If you're overweight or old, pregnant or African American, your boss can't fire you for any of those reasons. The law says so. But if you're a gay man or lesbian, there's no such protection — one of several legal issues that's weighing heavily on the gay community as it awaits a decision in Michigan's historic same-sex marriage trial.
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I think the article on the Congressional Budget Office regarding job loss and the Patient Protection and Affordable Care Act or Obamacare is interesting. It brings an interesting point some Americans work to receive health insurance through the place hiring them. With Obamacare, the implied working class Americans does not have to worry about losing one of two or more jobs and the health insurance accompanying it. The PPACA allows lower-income households and individuals to receive Medicaid or get federal government
tax credits and/or subsidies to purchase and acquire private health insurance. To reduce health care costs requires the involvements of both government and individual Americans. I support raising the payroll tax rate for Medicare from 2.9 percent or up to 3.8 percent total to a combined 6 percent since. A lot of America’s workforce are reaching retirement and able to have Medicare. A lot more tax revenue than what is occurring now must to cover Medicare benefits in addition to how the program operates (e.g. administering of prescription and providing services on an individual basis and as most cost-efficient as possible) to soften the blow of any cuts and negative impact on the U.S. government’s debt. We all must make time to engage in physical activity we know our bodies are being challenged in (e.g. jogging NOT walking) and consume foods and beverages more useful for body functions and strengths (e.g. water NOT soda or energy drinks).
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Kevin Dedicatoria

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I notice important details cut out on this article covering the rise of aerospace and automobile manufacturing in the Southern United States. Half of the states mentioned of aerospace job gains are in states where right-to-work laws are nonexistent (Maryland, Washington, Oregon, Illinois, and Pennsylvania). Right-to-work laws prohibit mandatory payments in unionized workplaces either to be a union member or pay for collective bargaining participation. Kansas, where Boeing closed a factory, is a right-to-work state. Organized labor played a demise to both the city of Detroit and manufacturing due to lucrative demands set during the prosperous times of American manufacturing and other public employees (e.g. cost of living adjustments, decline in tax revenues to pay for worker and retiree benefits). However, they are not the main culprits for the demise of Detroit (e.g. dependency on one industry for tax revenue and city prosperity, racism) and the U.S. automobile companies' decline (e.g. automation, arrogance from little to no competition in the United States from Europe and Asia, terrible quality and reliability of vehicles) over the last 50 years. Also, the per-worker cost difference between union and non-union workers in the automobile industry are shrinking due in part to concessions agreed to in collective bargaining agreements (e.g. transition from defined-benefit pensions to 401(k)s, hourly pay cuts). I think organized labor is becoming more realistic on their approaches to keeping jobs in their areas and not taking a "my way or the highway" mentality and execution. They must continue to be competitive [especially in states where right-to-work laws do no exist] through reducing employee costs, maintaining worker satisfaction (e.g. communication and resolving of work and safety concerns) and representation at the bargaining table and elsewhere, work and personal record NOT buddy favoritism for union management positions, and other things not mentioned.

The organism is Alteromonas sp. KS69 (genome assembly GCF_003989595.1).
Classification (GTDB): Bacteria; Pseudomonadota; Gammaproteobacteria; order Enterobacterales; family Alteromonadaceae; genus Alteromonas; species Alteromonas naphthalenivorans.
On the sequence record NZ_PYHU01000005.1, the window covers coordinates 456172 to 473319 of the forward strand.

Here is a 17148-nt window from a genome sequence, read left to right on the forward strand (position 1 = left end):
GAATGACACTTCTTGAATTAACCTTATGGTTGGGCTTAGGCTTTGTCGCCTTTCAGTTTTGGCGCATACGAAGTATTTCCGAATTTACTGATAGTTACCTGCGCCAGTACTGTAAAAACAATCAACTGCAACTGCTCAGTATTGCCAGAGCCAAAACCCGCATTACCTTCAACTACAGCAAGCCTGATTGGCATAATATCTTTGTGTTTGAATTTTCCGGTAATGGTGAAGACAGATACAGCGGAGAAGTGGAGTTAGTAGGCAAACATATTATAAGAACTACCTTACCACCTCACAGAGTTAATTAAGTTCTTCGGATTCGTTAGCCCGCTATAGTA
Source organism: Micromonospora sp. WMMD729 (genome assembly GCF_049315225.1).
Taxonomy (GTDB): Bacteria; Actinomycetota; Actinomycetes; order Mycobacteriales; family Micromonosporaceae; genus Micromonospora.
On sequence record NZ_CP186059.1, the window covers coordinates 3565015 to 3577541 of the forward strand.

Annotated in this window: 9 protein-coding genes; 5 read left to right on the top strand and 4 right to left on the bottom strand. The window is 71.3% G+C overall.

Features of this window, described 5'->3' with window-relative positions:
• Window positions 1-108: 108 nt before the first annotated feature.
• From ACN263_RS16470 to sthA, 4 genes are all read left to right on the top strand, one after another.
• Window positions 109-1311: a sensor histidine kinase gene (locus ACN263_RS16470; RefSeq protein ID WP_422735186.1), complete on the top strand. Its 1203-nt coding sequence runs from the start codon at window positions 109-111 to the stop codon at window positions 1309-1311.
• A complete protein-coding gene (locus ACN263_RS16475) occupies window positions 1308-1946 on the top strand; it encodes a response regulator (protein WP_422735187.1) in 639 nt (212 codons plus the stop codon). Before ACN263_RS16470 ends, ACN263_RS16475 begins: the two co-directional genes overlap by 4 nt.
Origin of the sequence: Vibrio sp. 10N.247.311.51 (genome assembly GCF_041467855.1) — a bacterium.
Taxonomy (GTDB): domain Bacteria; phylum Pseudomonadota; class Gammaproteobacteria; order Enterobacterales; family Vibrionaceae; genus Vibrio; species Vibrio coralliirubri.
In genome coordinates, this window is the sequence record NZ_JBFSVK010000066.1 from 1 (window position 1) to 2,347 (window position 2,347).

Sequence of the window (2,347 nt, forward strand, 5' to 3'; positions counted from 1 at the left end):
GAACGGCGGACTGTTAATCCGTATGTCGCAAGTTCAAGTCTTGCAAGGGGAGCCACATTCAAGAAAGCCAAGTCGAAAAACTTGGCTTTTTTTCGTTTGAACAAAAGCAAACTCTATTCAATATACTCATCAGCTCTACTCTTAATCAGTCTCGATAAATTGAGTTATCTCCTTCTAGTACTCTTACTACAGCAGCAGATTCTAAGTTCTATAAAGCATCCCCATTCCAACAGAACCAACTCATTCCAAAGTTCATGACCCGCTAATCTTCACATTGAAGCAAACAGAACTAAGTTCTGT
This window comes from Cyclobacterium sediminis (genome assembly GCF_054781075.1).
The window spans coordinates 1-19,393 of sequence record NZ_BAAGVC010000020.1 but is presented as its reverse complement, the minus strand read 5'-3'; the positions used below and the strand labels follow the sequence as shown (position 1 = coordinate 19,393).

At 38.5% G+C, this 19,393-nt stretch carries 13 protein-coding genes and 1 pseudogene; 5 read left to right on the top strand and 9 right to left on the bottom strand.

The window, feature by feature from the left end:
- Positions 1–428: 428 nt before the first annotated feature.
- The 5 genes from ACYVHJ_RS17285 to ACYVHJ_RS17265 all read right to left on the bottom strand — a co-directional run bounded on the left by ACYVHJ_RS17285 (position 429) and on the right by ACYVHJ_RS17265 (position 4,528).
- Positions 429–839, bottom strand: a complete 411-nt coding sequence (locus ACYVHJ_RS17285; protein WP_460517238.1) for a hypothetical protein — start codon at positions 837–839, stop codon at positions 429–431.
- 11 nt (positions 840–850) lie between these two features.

Aerospace companies are taking a cue from the auto industry and moving their manufacturing operations to Southern states. The region's lower costs, generous state incentive packages and right-to-work laws that make it hard for unions to organize are motivating these companies to choose the South.
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Considering the nearly 100 percent occupancy of residences in Downtown and Midtown Detroit, I welcome this and similar projects intended to reduce the backlogs in apartment, condo, et al. seekers. I also like ideas to include more retail and businesses in both areas of the Motor City. My concern is if and when all the plans (when finished) in Midtown and Downtown Detroit will reap benefits for the city government through additional tax dollars collected from consumers and businesses and residents especially in more impoverished locations. I think the incentives by the Detroit government and private-sector spending heavily focused on two districts in Detroit to attract workers and residents in the city are two important drives in Motown's rise from collapse. More work beyond those two components must be executed, however, to avoid a similar or identical destruction of the city following the implosion of the automobile industry manufacturing.
The Roxbury Group says a five-story development it has planned atop a 10-floor parking garage at 150 Michigan Ave. will offer “unobstructed views” of downtown Detroit.